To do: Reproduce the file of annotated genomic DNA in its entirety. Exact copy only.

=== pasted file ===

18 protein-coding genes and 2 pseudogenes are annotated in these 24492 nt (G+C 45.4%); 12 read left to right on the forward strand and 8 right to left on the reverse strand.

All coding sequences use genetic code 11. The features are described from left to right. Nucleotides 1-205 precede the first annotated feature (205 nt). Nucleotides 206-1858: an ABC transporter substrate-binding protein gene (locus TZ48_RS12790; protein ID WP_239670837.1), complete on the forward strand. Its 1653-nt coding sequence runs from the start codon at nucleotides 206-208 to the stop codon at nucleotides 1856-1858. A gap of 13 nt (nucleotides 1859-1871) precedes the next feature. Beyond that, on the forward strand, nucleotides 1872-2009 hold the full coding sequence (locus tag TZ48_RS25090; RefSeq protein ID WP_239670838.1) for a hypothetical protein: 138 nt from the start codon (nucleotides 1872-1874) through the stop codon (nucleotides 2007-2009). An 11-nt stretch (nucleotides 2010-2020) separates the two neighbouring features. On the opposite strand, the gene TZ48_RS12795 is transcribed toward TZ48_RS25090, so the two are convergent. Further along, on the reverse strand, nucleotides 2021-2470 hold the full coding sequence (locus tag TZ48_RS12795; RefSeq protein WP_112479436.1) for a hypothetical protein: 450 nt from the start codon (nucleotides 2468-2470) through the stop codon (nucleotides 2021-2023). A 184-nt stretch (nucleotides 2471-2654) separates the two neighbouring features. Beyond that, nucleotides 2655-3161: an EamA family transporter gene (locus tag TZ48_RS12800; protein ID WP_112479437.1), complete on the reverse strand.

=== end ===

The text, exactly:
18 protein-coding genes and 2 pseudogenes are annotated in these 24492 nt (G+C 45.4%); 12 read left to right on the forward strand and 8 right to left on the reverse strand.

All coding sequences use genetic code 11. The features are described from left to right. Nucleotides 1-205 precede the first annotated feature (205 nt). Nucleotides 206-1858: an ABC transporter substrate-binding protein gene (locus TZ48_RS12790; protein ID WP_239670837.1), complete on the forward strand. Its 1653-nt coding sequence runs from the start codon at nucleotides 206-208 to the stop codon at nucleotides 1856-1858. A gap of 13 nt (nucleotides 1859-1871) precedes the next feature. Beyond that, on the forward strand, nucleotides 1872-2009 hold the full coding sequence (locus tag TZ48_RS25090; RefSeq protein ID WP_239670838.1) for a hypothetical protein: 138 nt from the start codon (nucleotides 1872-1874) through the stop codon (nucleotides 2007-2009). An 11-nt stretch (nucleotides 2010-2020) separates the two neighbouring features. On the opposite strand, the gene TZ48_RS12795 is transcribed toward TZ48_RS25090, so the two are convergent. Further along, on the reverse strand, nucleotides 2021-2470 hold the full coding sequence (locus tag TZ48_RS12795; RefSeq protein WP_112479436.1) for a hypothetical protein: 450 nt from the start codon (nucleotides 2468-2470) through the stop codon (nucleotides 2021-2023). A 184-nt stretch (nucleotides 2471-2654) separates the two neighbouring features. Beyond that, nucleotides 2655-3161: an EamA family transporter gene (locus tag TZ48_RS12800; protein ID WP_112479437.1), complete on the reverse strand.